The community volunteering charity

Scotland counts

The Community Volunteering's Scotland Counts project is supported by Scottish Natural Heritage, SEPA, the Scottish Government and Forestry Commission Scotland. 

The project aims to ensure that every individual and community in Scotland has the opportunity to develop skills and confidence to understand their local environment through citizen science. We promote citizen science, to ensure that people across Scotland understand how easy it is for everyone to get involved.

Visit their website

Loch Lomond & Trossachs National Park 

Volunteering at Lomond & Trossachs National Park

Volunteers really make a difference. They are really important to the success of the National Park – they are an inspiration, giving valuable time to enhance the National Park for people and wildlife.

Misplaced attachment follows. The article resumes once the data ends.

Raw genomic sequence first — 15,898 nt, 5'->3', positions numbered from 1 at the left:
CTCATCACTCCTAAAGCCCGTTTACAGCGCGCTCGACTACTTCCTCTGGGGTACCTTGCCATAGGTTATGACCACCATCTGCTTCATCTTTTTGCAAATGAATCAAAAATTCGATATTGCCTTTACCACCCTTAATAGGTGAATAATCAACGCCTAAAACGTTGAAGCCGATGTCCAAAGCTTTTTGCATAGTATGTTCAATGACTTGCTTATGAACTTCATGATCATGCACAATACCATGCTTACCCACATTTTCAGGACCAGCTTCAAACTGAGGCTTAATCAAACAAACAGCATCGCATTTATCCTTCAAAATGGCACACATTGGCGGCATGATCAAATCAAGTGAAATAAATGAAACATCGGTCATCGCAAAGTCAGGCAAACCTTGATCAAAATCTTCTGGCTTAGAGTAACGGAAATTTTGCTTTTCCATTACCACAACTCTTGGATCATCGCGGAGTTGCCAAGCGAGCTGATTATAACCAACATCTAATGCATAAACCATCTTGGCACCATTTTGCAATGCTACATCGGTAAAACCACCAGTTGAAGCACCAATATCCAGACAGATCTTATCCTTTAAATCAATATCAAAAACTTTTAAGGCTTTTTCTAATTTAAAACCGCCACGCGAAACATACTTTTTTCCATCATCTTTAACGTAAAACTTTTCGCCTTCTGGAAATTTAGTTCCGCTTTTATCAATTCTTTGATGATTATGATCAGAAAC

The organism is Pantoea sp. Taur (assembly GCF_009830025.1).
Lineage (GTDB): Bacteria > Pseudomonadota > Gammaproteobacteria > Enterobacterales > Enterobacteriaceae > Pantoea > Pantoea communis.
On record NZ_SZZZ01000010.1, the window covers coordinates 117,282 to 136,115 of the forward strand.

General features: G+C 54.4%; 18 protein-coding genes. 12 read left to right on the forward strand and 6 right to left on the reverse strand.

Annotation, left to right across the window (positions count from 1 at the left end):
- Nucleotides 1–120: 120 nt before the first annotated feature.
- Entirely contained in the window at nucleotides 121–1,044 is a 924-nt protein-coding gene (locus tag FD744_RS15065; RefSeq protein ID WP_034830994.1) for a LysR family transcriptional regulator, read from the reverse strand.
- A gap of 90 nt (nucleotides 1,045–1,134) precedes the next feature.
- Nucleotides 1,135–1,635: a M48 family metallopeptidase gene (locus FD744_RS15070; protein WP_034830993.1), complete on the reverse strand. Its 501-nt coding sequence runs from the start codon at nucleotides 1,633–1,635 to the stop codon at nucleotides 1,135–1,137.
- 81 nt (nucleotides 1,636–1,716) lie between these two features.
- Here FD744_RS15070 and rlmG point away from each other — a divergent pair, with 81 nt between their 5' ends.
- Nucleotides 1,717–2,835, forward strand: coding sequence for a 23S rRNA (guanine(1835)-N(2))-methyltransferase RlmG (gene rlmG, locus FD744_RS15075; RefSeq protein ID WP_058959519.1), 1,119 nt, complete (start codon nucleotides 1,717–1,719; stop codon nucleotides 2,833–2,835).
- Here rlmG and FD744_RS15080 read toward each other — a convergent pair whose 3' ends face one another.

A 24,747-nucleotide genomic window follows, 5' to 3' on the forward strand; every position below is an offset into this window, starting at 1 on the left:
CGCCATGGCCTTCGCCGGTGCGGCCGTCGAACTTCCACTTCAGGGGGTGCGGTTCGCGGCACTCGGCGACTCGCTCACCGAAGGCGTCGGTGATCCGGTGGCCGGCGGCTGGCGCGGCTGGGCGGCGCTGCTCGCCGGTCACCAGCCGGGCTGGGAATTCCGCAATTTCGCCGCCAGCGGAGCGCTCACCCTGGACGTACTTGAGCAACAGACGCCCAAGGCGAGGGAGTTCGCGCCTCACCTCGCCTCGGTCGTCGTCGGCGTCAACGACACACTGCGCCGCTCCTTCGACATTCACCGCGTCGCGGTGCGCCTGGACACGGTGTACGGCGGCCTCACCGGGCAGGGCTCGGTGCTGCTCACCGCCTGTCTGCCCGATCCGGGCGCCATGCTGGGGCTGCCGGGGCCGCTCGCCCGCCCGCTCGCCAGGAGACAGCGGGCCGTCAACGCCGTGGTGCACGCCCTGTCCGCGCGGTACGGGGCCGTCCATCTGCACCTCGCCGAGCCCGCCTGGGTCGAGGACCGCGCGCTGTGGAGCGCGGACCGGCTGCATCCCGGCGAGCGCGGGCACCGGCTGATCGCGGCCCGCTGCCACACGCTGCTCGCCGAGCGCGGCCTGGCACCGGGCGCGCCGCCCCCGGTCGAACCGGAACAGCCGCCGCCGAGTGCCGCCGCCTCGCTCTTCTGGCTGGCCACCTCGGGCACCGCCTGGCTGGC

During 2015, our volunteers contributed 14,500 hours towards helping visitors, habitats and species, and improving paths and infrastructure.

Cairngorms National Park 

Volunteering in Cairngorms National Park

Find out the latest volunteering opportunities and get involved with nature and the environment with groups and organisations across the Cairngorms National Park

There are a wide range of opportunities to get involved with groups across the Park, from path maintenance to tree planting, to species surveying and more! Here are just a selection – we’re just beginning to pull together opportunities, so please keep checking back to see what new has been added and have a look at our Twitter account for the most up-to-date opportunities from across the Park!

Forestry Commission Scotland 

Volunteering with Forestry Commission Scotland

There are many volunteering opportunities in Forestry Commission Scotland woodlands and forests, ranging from helping construct mountain bike trails to being a guide at an osprey project in the Scottish Borders.